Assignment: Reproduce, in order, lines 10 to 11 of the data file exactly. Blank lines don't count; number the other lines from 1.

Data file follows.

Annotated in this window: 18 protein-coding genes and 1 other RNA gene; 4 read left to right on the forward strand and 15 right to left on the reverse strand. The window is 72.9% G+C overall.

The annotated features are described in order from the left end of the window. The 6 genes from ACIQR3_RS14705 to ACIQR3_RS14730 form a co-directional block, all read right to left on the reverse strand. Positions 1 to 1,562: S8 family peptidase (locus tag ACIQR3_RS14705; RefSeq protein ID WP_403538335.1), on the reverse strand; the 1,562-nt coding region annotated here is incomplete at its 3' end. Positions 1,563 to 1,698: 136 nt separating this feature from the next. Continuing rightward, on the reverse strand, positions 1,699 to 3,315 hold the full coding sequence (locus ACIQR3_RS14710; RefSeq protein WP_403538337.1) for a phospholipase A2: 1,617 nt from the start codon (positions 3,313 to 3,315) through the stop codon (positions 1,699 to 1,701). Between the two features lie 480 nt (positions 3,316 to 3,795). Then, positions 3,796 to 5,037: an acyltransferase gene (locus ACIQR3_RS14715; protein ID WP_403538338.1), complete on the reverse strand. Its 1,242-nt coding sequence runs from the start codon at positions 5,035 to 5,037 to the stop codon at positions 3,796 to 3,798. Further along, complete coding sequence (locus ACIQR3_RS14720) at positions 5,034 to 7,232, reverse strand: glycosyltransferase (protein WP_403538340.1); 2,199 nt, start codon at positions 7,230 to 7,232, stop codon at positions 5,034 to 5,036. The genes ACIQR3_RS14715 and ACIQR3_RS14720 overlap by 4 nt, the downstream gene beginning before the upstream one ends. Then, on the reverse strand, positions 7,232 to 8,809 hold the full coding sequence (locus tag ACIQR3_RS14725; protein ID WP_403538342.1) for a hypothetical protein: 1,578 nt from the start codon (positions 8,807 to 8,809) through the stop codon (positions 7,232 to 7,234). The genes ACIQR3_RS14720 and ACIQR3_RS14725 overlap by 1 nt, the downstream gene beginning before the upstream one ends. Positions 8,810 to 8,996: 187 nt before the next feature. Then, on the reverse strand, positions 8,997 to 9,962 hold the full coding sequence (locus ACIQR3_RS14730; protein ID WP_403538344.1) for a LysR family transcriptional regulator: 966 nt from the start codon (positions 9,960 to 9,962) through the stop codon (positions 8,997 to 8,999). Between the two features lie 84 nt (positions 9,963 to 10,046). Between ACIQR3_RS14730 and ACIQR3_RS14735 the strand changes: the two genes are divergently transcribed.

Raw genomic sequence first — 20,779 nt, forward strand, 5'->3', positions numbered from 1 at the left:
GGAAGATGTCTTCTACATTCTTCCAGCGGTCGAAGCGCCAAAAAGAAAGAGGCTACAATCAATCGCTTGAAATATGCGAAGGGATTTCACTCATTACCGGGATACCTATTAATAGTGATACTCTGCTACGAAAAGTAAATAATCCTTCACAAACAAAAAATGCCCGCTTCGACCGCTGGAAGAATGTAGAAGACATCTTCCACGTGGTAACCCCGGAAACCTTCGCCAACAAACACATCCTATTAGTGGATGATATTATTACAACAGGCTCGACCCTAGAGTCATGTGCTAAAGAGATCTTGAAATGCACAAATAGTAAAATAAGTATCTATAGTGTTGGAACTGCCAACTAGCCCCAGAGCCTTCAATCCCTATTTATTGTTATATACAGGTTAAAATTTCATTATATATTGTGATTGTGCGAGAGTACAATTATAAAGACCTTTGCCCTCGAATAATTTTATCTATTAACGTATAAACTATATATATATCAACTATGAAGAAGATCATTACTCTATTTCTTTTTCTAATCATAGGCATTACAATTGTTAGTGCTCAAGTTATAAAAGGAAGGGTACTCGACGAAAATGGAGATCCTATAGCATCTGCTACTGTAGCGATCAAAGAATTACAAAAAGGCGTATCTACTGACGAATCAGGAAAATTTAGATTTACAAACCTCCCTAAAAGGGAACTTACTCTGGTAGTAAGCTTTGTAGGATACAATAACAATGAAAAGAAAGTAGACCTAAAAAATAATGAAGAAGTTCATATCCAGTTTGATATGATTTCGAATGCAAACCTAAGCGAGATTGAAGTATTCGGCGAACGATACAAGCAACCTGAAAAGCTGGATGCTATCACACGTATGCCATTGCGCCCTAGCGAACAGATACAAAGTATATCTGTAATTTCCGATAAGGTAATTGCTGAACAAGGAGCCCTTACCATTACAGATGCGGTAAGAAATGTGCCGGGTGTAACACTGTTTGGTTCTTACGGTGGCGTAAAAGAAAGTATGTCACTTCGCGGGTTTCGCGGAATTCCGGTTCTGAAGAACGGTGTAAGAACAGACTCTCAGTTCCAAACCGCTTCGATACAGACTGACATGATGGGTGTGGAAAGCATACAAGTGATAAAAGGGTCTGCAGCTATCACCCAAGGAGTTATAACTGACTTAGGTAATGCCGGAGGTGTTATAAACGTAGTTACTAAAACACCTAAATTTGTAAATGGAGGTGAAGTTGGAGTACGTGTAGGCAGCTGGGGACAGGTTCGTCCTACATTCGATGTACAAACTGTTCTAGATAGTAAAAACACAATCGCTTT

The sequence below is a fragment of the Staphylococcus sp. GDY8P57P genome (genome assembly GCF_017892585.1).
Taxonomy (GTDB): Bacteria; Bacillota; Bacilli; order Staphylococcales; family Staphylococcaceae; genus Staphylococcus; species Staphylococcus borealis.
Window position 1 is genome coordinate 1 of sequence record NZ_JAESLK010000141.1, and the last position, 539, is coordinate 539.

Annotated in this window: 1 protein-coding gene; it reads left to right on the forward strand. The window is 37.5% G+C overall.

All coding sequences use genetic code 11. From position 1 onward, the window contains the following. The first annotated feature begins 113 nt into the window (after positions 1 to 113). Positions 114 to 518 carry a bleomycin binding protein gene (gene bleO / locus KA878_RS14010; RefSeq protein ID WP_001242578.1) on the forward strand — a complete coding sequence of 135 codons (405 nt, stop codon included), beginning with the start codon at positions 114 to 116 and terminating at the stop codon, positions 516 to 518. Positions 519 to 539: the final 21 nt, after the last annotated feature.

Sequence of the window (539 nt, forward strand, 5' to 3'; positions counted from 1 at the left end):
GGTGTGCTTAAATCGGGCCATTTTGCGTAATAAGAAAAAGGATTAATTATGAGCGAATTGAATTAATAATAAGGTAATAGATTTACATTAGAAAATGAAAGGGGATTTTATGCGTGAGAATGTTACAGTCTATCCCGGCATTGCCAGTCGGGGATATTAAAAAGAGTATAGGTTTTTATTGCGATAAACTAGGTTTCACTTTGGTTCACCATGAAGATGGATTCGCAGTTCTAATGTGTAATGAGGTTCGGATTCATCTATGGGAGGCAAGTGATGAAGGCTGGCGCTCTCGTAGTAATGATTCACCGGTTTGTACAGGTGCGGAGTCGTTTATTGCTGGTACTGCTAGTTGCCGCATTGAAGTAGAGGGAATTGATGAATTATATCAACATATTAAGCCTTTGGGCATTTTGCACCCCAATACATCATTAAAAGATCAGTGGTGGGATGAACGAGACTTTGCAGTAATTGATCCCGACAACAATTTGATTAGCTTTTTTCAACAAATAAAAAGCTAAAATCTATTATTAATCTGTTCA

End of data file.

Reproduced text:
Sequence of the window (539 nt, forward strand, 5' to 3'; positions counted from 1 at the left end):
GGTGTGCTTAAATCGGGCCATTTTGCGTAATAAGAAAAAGGATTAATTATGAGCGAATTGAATTAATAATAAGGTAATAGATTTACATTAGAAAATGAAAGGGGATTTTATGCGTGAGAATGTTACAGTCTATCCCGGCATTGCCAGTCGGGGATATTAAAAAGAGTATAGGTTTTTATTGCGATAAACTAGGTTTCACTTTGGTTCACCATGAAGATGGATTCGCAGTTCTAATGTGTAATGAGGTTCGGATTCATCTATGGGAGGCAAGTGATGAAGGCTGGCGCTCTCGTAGTAATGATTCACCGGTTTGTACAGGTGCGGAGTCGTTTATTGCTGGTACTGCTAGTTGCCGCATTGAAGTAGAGGGAATTGATGAATTATATCAACATATTAAGCCTTTGGGCATTTTGCACCCCAATACATCATTAAAAGATCAGTGGTGGGATGAACGAGACTTTGCAGTAATTGATCCCGACAACAATTTGATTAGCTTTTTTCAACAAATAAAAAGCTAAAATCTATTATTAATCTGTTCA